The disabled daughter of the late Conservative Party chairman Cecil Parkinson is living in “serious financial hardship”, a court has heard.
Flora Keays has received nothing from her father’s estate since shortly after his 2016 death, the High Court heard.
Her mother Sara, who was the politician’s secretary, is suing his estate for more money.
The latest hearing was to determine if Sara Keays could make legal decisions on behalf of her 34-year-old daughter.
Sara Keays has “devoted her life” to her disabled daughter’s care, the court heard, with the pair still living together.
The executors of Lord Parkinson’s £1.14m will wanted to remove Sara Keays as her daughter’s “litigation friend“, saying the 70-year-old’s role was tainted by her “highly litigious” relationship with Lord Parkinson and her “bizarre perception” that there was a conspiracy against her.
But the judge Master Clark said she was not satisfied Sara Keays was unsuitable for the role.
However, Sara Keays agreed to step aside and appoint a solicitor to the role.
The court heard Flora Keays, who has mental and physical disabilities, used to receive £20,000 a year paid quarterly from her father.
But she has not received any money since March 2016, two months after his death, and was left out of his will as a “separate provision” had been made.
Who is Flora Keays?
Flora Keays is the 34-year-old daughter of Cecil Parkinson, who was a leading Tory politician, and his secretary Sara Keays.
The affair was a major scandal – Mr Parkinson was a married man – and he was forced to resign from Margaret Thatcher’s cabinet in 1983 when it was revealed Ms Keays was pregnant with his child.
Flora Keays was diagnosed at an early age with learning disabilities and Asperger’s syndrome, and had an operation to remove a brain tumour when she was four.
In 1993, Lord Parkinson and Sara Keays secured an injunction to prevent any information being published about Flora or her schooling until she turned 18.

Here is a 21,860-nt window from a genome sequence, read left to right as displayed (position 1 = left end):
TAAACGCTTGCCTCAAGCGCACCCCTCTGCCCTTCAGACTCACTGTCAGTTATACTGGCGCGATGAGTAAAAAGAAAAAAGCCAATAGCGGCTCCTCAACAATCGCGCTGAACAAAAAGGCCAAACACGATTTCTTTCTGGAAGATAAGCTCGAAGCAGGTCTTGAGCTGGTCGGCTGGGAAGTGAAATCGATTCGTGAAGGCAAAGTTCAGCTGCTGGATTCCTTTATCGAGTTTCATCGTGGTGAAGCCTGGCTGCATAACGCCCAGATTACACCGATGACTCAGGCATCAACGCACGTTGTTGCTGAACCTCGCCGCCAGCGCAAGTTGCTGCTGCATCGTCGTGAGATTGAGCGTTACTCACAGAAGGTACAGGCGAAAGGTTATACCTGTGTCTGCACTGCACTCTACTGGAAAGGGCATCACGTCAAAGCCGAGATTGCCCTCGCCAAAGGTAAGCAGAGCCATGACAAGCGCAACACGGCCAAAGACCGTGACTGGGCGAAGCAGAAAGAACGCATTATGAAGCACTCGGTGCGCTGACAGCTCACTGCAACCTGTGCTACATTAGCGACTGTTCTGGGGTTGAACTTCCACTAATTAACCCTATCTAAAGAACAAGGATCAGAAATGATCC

In an interview in 2002, after the gagging order had expired, Flora Keays said her father had “behaved very badly” towards her and her mother but hoped that one day he would become “part of our lives”.
Lord Parkinson, who had three children with his wife, died in January 2016 aged 84.
This referred to a £350,000 life insurance policy held in trust of which Flora Keays is the nominated beneficiary but no payments have been received from it.
In March 2017, Sara Keays issued a claim seeking £12,000 to clear mortgage arrears, funds for a new house for Flora Keays and £50,000 a year for maintenance.
The following month, Sara Keays was facing possession proceedings but was able to pay the arrears with a fee from a newspaper interview.
Further arrears accrued, said the judge, and been discharged by the trustees on an ad-hoc basis.
Master Clark said: “Ms Keays’ evidence – which is uncontradicted – is that this has caused her embarrassment and difficulty with the mortgagee.”
The judge said Sara Keays had not sought any money from Lord Parkinson since a maintenance order was introduced in 1993.
Master Clark said: “Ms Keays does express in her evidence anger and frustration that the support provided by the deceased to the claimant – as set out above – has been abruptly removed causing her and Ms Keays’ serious financial hardship.”